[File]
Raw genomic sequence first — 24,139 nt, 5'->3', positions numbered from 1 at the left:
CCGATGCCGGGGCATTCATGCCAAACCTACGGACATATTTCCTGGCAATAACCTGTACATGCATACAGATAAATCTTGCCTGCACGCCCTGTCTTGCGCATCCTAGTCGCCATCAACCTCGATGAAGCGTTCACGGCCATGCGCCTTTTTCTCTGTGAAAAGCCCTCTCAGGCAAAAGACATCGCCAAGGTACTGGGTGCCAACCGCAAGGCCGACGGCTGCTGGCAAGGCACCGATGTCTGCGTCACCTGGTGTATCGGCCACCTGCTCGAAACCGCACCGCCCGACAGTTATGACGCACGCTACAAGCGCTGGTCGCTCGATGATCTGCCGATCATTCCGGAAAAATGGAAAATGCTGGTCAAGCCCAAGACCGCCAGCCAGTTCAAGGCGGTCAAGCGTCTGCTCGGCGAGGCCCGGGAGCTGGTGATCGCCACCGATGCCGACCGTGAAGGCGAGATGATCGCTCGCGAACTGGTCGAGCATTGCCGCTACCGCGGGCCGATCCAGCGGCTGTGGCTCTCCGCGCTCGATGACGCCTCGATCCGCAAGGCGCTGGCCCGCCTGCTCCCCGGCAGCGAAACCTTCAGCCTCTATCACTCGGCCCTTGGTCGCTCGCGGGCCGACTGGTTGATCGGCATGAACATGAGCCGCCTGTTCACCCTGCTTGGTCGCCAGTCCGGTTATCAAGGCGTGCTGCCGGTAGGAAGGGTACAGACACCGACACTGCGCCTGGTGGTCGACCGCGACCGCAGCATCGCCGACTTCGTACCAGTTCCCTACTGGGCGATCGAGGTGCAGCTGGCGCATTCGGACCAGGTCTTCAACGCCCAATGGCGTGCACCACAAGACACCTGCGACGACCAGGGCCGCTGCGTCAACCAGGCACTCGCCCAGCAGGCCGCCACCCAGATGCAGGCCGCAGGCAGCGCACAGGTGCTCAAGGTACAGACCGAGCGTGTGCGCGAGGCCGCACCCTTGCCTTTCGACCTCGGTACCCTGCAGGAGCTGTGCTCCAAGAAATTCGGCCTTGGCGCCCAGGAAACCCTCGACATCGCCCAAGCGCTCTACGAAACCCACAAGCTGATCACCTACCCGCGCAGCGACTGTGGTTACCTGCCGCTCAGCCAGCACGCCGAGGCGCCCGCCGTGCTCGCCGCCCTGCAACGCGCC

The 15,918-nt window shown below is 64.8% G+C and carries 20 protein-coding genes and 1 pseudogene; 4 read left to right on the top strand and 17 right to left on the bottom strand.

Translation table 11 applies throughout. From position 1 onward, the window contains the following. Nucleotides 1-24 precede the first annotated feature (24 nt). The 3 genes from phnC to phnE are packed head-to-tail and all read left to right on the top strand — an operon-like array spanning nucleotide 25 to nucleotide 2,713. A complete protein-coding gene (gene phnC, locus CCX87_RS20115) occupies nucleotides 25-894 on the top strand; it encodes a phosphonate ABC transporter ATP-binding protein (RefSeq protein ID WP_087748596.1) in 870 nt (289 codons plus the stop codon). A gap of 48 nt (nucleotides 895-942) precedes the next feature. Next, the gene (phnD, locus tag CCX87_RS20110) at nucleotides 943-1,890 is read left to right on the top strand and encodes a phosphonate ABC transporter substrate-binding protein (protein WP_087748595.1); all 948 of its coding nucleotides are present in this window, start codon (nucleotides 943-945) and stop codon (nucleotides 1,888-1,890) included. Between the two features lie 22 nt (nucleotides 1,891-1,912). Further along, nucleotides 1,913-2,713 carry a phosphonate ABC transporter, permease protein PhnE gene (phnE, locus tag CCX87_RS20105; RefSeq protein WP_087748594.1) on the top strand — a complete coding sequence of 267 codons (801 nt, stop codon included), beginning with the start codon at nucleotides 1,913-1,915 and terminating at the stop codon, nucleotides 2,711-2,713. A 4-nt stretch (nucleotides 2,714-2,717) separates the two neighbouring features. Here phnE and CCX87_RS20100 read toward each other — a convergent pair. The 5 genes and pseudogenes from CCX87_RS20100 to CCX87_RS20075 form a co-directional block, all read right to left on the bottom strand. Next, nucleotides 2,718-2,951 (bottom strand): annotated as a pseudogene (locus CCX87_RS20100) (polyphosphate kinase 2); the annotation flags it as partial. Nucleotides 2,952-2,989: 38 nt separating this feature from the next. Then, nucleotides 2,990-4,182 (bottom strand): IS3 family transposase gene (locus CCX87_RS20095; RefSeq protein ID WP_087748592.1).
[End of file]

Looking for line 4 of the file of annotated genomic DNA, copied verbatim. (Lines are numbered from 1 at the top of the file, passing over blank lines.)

Translation table 11 applies throughout. From position 1 onward, the window contains the following. Nucleotides 1-24 precede the first annotated feature (24 nt). The 3 genes from phnC to phnE are packed head-to-tail and all read left to right on the top strand — an operon-like array spanning nucleotide 25 to nucleotide 2,713. A complete protein-coding gene (gene phnC, locus CCX87_RS20115) occupies nucleotides 25-894 on the top strand; it encodes a phosphonate ABC transporter ATP-binding protein (RefSeq protein ID WP_087748596.1) in 870 nt (289 codons plus the stop codon). A gap of 48 nt (nucleotides 895-942) precedes the next feature. Next, the gene (phnD, locus tag CCX87_RS20110) at nucleotides 943-1,890 is read left to right on the top strand and encodes a phosphonate ABC transporter substrate-binding protein (protein WP_087748595.1); all 948 of its coding nucleotides are present in this window, start codon (nucleotides 943-945) and stop codon (nucleotides 1,888-1,890) included. Between the two features lie 22 nt (nucleotides 1,891-1,912). Further along, nucleotides 1,913-2,713 carry a phosphonate ABC transporter, permease protein PhnE gene (phnE, locus tag CCX87_RS20105; RefSeq protein WP_087748594.1) on the top strand — a complete coding sequence of 267 codons (801 nt, stop codon included), beginning with the start codon at nucleotides 1,913-1,915 and terminating at the stop codon, nucleotides 2,711-2,713. A 4-nt stretch (nucleotides 2,714-2,717) separates the two neighbouring features. Here phnE and CCX87_RS20100 read toward each other — a convergent pair. The 5 genes and pseudogenes from CCX87_RS20100 to CCX87_RS20075 form a co-directional block, all read right to left on the bottom strand. Next, nucleotides 2,718-2,951 (bottom strand): annotated as a pseudogene (locus CCX87_RS20100) (polyphosphate kinase 2); the annotation flags it as partial. Nucleotides 2,952-2,989: 38 nt separating this feature from the next. Then, nucleotides 2,990-4,182 (bottom strand): IS3 family transposase gene (locus CCX87_RS20095; RefSeq protein ID WP_087748592.1).